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Maruti Suzuki has had a very busy 18 months. They have gone from slipping down the charts to arresting it and staging a return to form. To many, this may have gone unnoticed, but at one point, Maruti Suzuki was dangerously close to finding its marketshare slipping much below 38 per cent. Alarm bells rang in New Delhi and Japan and let’s just put it, in short, corrective measures were taken.

But while all of that has been done, awards conferred and bonuses handed out, the fact remains, Maruti’s management still has a task at hand – taking Maruti premium. Hyundai, Honda and the rest have managed, in recent years to capture that turf and in a market, whose average spend on car purchases has been steadily rising, Maruti Suzuki can ill-afford to be seen as just a mass manufacturer of cars.

Enter the Ciaz. Maruti’s first attempt at getting the upper-end of the A3 or C-segment in its grasp. For a firm that has struggled to find success here, the Ciaz is a very good attempt. Under development for 48 months, the Ciaz is based on an all-new platform that Maruti boffins are not keen to discuss, nor are they hinting at further body styles. It’s also quite light – weighing just 1010 kg for the petrol and 1105 kg for the diesel, kerb. About 25 per cent of the car uses high-tensile, lightweight steel, with the body-in-white (BIW) nearly 55 kg lighter than the outgoing SX4.

It also sits lower than its predecessor. With a ground clearance of 170 mm against 190 plus mm and overall height dropping from 1560 mm to 1480 mm. And if the BIW weight difference is 55 kg, the actual kerb weight is down by nearly 180-190 kg. Beat that!

And as far as looks go, Maruti Suzuki has not only gotten rid of the crossover stance, it’s made a somewhat mini-Kizashi from some angles. The Ciaz is a well-proportioned car with a lot of ingredients that customers in this segment want. It’s long – at 4.49 metres it’s the second longest car in its segment after the Linea. But it has a wheelbase of 2.65 m, the longest by far. What it means is, not only does it look long and (he means more metal for your money – Editor), it’s also spacious on the inside. The eagle-eyed headlamps and the lower, floating chin for the air-dam give its some USPs, although some will find the tail lamps rather familiar.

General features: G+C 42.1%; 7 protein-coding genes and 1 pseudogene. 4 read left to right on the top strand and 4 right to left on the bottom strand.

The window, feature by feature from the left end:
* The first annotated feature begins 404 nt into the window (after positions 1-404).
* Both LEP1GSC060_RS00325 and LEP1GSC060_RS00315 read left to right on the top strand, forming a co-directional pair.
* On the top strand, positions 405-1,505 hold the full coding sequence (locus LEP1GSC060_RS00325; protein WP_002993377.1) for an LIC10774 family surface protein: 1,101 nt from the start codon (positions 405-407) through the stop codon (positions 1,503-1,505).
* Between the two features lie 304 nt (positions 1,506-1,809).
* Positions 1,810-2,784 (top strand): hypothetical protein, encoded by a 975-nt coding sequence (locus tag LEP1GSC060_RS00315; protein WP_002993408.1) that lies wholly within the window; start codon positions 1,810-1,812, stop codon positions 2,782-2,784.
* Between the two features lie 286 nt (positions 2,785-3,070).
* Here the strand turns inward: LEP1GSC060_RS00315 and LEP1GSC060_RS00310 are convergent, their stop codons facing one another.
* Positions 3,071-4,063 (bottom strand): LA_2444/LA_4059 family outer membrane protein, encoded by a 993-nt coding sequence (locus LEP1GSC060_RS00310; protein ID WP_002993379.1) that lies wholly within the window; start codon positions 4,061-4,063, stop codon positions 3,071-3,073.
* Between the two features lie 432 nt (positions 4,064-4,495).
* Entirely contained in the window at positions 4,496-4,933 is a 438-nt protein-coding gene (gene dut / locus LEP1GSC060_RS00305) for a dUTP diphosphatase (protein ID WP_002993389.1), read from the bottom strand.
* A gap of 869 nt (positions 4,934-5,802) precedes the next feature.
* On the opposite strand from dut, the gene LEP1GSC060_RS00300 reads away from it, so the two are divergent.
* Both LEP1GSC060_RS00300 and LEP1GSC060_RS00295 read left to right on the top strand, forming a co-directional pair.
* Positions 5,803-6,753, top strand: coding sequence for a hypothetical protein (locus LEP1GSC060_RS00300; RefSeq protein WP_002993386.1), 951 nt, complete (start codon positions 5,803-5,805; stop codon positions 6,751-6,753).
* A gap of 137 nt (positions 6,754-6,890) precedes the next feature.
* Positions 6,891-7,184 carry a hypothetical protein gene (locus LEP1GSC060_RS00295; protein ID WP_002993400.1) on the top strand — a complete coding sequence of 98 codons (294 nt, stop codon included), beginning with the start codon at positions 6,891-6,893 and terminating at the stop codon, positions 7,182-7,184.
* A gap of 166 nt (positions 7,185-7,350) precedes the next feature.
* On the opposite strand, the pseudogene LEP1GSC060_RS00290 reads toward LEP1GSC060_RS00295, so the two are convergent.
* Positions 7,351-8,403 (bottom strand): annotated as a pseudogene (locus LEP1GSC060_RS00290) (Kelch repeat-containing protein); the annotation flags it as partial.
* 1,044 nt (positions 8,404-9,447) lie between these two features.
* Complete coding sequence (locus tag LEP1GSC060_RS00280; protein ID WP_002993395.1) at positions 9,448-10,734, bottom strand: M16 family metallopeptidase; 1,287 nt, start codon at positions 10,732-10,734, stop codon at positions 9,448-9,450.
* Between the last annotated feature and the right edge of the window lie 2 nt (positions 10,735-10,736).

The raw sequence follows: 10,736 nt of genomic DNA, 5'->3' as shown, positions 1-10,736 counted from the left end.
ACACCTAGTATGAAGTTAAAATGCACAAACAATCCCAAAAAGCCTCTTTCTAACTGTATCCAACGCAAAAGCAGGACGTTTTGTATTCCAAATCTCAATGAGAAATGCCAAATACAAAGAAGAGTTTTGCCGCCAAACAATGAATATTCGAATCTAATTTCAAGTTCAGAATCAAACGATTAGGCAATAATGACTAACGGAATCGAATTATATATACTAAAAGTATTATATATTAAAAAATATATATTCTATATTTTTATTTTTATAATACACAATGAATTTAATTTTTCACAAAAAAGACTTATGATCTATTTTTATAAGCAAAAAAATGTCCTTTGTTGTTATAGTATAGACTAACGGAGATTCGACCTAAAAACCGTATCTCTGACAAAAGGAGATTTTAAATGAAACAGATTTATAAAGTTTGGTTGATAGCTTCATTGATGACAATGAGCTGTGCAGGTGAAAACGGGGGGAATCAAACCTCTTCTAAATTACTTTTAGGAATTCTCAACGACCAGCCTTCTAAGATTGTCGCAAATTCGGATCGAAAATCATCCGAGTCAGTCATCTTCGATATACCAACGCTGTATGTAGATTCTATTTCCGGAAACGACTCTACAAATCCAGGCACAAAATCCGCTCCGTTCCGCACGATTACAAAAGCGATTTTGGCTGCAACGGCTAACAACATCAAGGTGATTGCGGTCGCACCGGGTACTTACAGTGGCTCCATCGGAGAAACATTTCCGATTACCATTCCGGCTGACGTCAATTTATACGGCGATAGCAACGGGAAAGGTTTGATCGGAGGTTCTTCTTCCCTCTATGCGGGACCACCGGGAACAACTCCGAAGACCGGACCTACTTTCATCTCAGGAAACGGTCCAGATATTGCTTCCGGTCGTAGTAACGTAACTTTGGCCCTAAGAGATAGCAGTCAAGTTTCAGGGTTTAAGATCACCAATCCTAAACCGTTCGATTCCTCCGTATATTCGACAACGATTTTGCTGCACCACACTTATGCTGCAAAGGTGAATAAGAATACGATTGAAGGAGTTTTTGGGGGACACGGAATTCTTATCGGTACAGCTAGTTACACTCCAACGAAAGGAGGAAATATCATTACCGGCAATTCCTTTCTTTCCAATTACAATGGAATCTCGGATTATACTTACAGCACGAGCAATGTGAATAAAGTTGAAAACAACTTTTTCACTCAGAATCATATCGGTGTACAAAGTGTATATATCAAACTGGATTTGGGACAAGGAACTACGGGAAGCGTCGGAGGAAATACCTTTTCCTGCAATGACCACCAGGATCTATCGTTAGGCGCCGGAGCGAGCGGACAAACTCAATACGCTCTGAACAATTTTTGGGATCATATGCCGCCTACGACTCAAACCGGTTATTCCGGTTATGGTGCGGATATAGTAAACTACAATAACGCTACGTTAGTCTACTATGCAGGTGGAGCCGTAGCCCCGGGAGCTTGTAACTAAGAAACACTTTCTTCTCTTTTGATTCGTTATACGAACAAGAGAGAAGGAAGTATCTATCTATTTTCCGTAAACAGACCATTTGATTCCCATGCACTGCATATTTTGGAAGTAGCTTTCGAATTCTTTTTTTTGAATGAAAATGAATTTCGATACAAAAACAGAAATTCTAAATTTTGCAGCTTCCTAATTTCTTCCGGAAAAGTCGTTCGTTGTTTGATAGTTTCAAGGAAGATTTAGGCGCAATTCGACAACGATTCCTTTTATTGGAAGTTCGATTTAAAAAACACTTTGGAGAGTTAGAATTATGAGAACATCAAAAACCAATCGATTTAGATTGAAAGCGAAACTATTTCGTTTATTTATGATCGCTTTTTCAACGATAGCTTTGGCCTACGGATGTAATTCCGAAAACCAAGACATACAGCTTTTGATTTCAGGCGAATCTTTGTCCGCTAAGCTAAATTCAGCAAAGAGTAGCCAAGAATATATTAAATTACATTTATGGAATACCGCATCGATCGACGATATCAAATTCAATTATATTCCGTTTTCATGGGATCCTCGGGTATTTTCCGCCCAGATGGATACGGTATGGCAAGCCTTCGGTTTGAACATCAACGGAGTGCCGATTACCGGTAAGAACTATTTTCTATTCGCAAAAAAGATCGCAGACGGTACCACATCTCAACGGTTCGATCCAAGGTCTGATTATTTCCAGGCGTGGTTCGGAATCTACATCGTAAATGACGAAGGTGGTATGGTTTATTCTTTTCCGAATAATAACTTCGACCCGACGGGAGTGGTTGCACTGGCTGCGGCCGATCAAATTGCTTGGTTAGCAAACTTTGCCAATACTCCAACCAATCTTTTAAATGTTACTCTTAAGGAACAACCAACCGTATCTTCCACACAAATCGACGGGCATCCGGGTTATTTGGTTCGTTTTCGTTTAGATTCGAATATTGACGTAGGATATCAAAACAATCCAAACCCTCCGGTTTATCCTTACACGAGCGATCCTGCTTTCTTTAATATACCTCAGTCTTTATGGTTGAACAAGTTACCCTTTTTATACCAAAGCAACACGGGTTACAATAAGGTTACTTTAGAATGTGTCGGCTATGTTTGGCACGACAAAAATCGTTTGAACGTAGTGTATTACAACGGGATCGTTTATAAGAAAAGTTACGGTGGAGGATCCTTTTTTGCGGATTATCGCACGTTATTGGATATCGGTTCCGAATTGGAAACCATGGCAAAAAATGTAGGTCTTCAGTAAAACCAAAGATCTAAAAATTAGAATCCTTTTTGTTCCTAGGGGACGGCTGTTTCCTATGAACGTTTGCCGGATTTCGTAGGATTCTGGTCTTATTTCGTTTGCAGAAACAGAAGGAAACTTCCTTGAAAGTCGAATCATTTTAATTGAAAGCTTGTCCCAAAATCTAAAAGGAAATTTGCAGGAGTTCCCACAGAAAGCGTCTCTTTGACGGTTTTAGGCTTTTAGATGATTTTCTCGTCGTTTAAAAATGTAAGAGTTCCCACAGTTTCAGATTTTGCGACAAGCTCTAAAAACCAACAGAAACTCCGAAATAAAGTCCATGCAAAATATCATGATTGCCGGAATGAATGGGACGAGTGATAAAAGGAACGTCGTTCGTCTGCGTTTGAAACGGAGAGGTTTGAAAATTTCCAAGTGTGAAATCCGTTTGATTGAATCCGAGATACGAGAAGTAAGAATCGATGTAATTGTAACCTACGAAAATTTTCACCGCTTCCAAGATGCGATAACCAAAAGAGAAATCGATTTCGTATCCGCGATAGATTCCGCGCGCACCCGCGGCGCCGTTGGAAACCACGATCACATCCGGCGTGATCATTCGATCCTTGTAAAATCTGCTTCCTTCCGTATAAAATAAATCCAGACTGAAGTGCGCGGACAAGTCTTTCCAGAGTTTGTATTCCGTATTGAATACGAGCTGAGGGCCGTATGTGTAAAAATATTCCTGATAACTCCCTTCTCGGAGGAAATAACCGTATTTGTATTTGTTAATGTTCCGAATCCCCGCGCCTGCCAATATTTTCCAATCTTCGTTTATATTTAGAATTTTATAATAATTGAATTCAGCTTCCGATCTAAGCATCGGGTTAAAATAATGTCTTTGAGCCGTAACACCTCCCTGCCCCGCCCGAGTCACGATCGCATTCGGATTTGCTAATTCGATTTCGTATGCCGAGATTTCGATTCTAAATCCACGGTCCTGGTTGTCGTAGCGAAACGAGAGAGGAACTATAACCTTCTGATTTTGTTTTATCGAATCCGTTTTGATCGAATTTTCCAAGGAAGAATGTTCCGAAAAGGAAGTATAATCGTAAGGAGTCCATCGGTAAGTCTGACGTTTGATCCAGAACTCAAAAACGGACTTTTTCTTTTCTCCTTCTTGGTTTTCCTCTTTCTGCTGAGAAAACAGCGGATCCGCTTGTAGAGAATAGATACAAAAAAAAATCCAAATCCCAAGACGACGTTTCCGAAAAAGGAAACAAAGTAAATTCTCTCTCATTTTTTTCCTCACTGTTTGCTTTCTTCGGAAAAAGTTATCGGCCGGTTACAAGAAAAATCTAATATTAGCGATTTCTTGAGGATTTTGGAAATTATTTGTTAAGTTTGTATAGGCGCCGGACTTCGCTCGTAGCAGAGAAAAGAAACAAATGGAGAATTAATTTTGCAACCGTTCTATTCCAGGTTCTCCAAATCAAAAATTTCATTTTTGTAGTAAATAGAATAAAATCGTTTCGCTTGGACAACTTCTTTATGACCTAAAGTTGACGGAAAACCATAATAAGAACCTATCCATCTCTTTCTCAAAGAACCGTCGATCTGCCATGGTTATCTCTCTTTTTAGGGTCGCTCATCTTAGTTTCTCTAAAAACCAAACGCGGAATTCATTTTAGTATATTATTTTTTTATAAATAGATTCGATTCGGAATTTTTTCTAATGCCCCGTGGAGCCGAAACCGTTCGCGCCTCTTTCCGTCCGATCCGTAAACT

On the inside, the Ciaz boasts of far better build quality and materials than the SX4. Gone are some of the rough edges and grainy plastics of the SX4, and in comes polished plasto-wood (for the lack of a better term), nicely rounded edges and white backlit instruments. It’s also pretty spacious, with very good shoulder and legroom up front and excellent knee room, legroom and shoulder room at the rear. There’s just a slight lack of under thigh support and fixed headrests at the rear, something that may or may not break the deal, depending on how you prefer it. We quite liked the instrumentation, the touch screen is more intuitive than on some others and the climate control system chills you, down to your bone.